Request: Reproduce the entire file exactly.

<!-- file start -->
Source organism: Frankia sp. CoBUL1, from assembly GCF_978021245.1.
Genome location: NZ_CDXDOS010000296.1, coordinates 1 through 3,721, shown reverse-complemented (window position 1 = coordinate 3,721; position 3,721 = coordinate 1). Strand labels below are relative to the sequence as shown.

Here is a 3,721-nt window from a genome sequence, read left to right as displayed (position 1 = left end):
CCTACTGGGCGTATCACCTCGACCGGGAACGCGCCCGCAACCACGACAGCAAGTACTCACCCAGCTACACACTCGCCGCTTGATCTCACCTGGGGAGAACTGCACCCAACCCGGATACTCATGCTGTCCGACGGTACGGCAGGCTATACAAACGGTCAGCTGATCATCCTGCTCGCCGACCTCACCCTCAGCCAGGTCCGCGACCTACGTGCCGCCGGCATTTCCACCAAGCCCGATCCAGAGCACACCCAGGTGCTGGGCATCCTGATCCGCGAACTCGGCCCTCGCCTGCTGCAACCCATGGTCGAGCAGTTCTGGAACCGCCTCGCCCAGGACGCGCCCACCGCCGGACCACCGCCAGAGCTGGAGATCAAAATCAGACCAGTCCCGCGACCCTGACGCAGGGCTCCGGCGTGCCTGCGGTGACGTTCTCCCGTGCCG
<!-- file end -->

Source organism: Frankia sp. CoBUL1, from assembly GCF_978021245.1.
Genome location: NZ_CDXDOS010000296.1, coordinates 1 through 3,721, shown reverse-complemented (window position 1 = coordinate 3,721; position 3,721 = coordinate 1). Strand labels below are relative to the sequence as shown.

Here is a 3,721-nt window from a genome sequence, read left to right as displayed (position 1 = left end):
CCTACTGGGCGTATCACCTCGACCGGGAACGCGCCCGCAACCACGACAGCAAGTACTCACCCAGCTACACACTCGCCGCTTGATCTCACCTGGGGAGAACTGCACCCAACCCGGATACTCATGCTGTCCGACGGTACGGCAGGCTATACAAACGGTCAGCTGATCATCCTGCTCGCCGACCTCACCCTCAGCCAGGTCCGCGACCTACGTGCCGCCGGCATTTCCACCAAGCCCGATCCAGAGCACACCCAGGTGCTGGGCATCCTGATCCGCGAACTCGGCCCTCGCCTGCTGCAACCCATGGTCGAGCAGTTCTGGAACCGCCTCGCCCAGGACGCGCCCACCGCCGGACCACCGCCAGAGCTGGAGATCAAAATCAGACCAGTCCCGCGACCCTGACGCAGGGCTCCGGCGTGCCTGCGGTGACGTTCTCCCGTGCCG